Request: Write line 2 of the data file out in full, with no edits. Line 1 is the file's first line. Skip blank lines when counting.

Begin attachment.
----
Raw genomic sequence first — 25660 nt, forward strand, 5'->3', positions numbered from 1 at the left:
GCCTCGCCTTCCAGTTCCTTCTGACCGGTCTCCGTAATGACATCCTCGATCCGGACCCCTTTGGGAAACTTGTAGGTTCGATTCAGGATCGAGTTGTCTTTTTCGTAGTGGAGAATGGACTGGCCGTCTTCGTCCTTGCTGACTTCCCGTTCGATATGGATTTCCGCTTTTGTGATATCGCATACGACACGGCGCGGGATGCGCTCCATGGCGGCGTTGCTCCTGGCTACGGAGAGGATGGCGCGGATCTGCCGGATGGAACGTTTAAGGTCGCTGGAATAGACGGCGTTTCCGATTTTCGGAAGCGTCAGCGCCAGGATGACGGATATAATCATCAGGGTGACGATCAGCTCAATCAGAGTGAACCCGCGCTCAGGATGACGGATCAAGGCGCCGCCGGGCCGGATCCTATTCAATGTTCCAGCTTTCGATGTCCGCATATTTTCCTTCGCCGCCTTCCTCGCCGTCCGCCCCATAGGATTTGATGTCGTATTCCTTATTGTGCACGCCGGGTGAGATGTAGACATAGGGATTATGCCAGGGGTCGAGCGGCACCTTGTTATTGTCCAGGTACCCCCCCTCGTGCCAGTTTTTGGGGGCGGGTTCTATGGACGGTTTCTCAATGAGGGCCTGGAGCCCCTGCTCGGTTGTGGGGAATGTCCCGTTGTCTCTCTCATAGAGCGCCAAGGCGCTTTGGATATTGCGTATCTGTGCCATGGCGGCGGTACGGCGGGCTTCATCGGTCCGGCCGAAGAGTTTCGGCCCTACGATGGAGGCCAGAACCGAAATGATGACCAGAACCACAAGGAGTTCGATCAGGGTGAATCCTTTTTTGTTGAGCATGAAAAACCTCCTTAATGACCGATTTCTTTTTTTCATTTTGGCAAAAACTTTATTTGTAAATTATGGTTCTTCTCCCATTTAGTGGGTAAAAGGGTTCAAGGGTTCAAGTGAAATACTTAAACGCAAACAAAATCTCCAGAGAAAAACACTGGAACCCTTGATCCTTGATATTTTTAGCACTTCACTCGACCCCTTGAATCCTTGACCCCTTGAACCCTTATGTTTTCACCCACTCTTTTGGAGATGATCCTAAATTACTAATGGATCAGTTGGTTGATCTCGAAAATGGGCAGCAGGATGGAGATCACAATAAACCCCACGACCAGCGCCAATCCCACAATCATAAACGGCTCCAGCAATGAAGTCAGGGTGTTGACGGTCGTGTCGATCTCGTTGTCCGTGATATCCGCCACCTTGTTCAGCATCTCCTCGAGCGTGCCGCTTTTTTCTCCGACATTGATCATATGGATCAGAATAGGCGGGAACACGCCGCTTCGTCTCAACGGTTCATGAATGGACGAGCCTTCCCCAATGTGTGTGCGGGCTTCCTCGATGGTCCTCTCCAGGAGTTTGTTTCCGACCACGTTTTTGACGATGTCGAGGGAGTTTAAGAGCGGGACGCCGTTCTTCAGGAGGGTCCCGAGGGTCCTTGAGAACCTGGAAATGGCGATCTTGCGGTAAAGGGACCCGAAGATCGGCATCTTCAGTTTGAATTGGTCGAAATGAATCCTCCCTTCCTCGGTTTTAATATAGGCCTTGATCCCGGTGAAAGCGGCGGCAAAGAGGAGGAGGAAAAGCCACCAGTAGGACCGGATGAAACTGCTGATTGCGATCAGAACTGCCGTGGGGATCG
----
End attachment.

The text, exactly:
GCCTCGCCTTCCAGTTCCTTCTGACCGGTCTCCGTAATGACATCCTCGATCCGGACCCCTTTGGGAAACTTGTAGGTTCGATTCAGGATCGAGTTGTCTTTTTCGTAGTGGAGAATGGACTGGCCGTCTTCGTCCTTGCTGACTTCCCGTTCGATATGGATTTCCGCTTTTGTGATATCGCATACGACACGGCGCGGGATGCGCTCCATGGCGGCGTTGCTCCTGGCTACGGAGAGGATGGCGCGGATCTGCCGGATGGAACGTTTAAGGTCGCTGGAATAGACGGCGTTTCCGATTTTCGGAAGCGTCAGCGCCAGGATGACGGATATAATCATCAGGGTGACGATCAGCTCAATCAGAGTGAACCCGCGCTCAGGATGACGGATCAAGGCGCCGCCGGGCCGGATCCTATTCAATGTTCCAGCTTTCGATGTCCGCATATTTTCCTTCGCCGCCTTCCTCGCCGTCCGCCCCATAGGATTTGATGTCGTATTCCTTATTGTGCACGCCGGGTGAGATGTAGACATAGGGATTATGCCAGGGGTCGAGCGGCACCTTGTTATTGTCCAGGTACCCCCCCTCGTGCCAGTTTTTGGGGGCGGGTTCTATGGACGGTTTCTCAATGAGGGCCTGGAGCCCCTGCTCGGTTGTGGGGAATGTCCCGTTGTCTCTCTCATAGAGCGCCAAGGCGCTTTGGATATTGCGTATCTGTGCCATGGCGGCGGTACGGCGGGCTTCATCGGTCCGGCCGAAGAGTTTCGGCCCTACGATGGAGGCCAGAACCGAAATGATGACCAGAACCACAAGGAGTTCGATCAGGGTGAATCCTTTTTTGTTGAGCATGAAAAACCTCCTTAATGACCGATTTCTTTTTTTCATTTTGGCAAAAACTTTATTTGTAAATTATGGTTCTTCTCCCATTTAGTGGGTAAAAGGGTTCAAGGGTTCAAGTGAAATACTTAAACGCAAACAAAATCTCCAGAGAAAAACACTGGAACCCTTGATCCTTGATATTTTTAGCACTTCACTCGACCCCTTGAATCCTTGACCCCTTGAACCCTTATGTTTTCACCCACTCTTTTGGAGATGATCCTAAATTACTAATGGATCAGTTGGTTGATCTCGAAAATGGGCAGCAGGATGGAGATCACAATAAACCCCACGACCAGCGCCAATCCCACAATCATAAACGGCTCCAGCAATGAAGTCAGGGTGTTGACGGTCGTGTCGATCTCGTTGTCCGTGATATCCGCCACCTTGTTCAGCATCTCCTCGAGCGTGCCGCTTTTTTCTCCGACATTGATCATATGGATCAGAATAGGCGGGAACACGCCGCTTCGTCTCAACGGTTCATGAATGGACGAGCCTTCCCCAATGTGTGTGCGGGCTTCCTCGATGGTCCTCTCCAGGAGTTTGTTTCCGACCACGTTTTTGACGATGTCGAGGGAGTTTAAGAGCGGGACGCCGTTCTTCAGGAGGGTCCCGAGGGTCCTTGAGAACCTGGAAATGGCGATCTTGCGGTAAAGGGACCCGAAGATCGGCATCTTCAGTTTGAATTGGTCGAAATGAATCCTCCCTTCCTCGGTTTTAATATAGGCCTTGATCCCGGTGAAAGCGGCGGCAAAGAGGAGGAGGAAAAGCCACCAGTAGGACCGGATGAAACTGCTGATTGCGATCAGAACTGCCGTGGGGATCG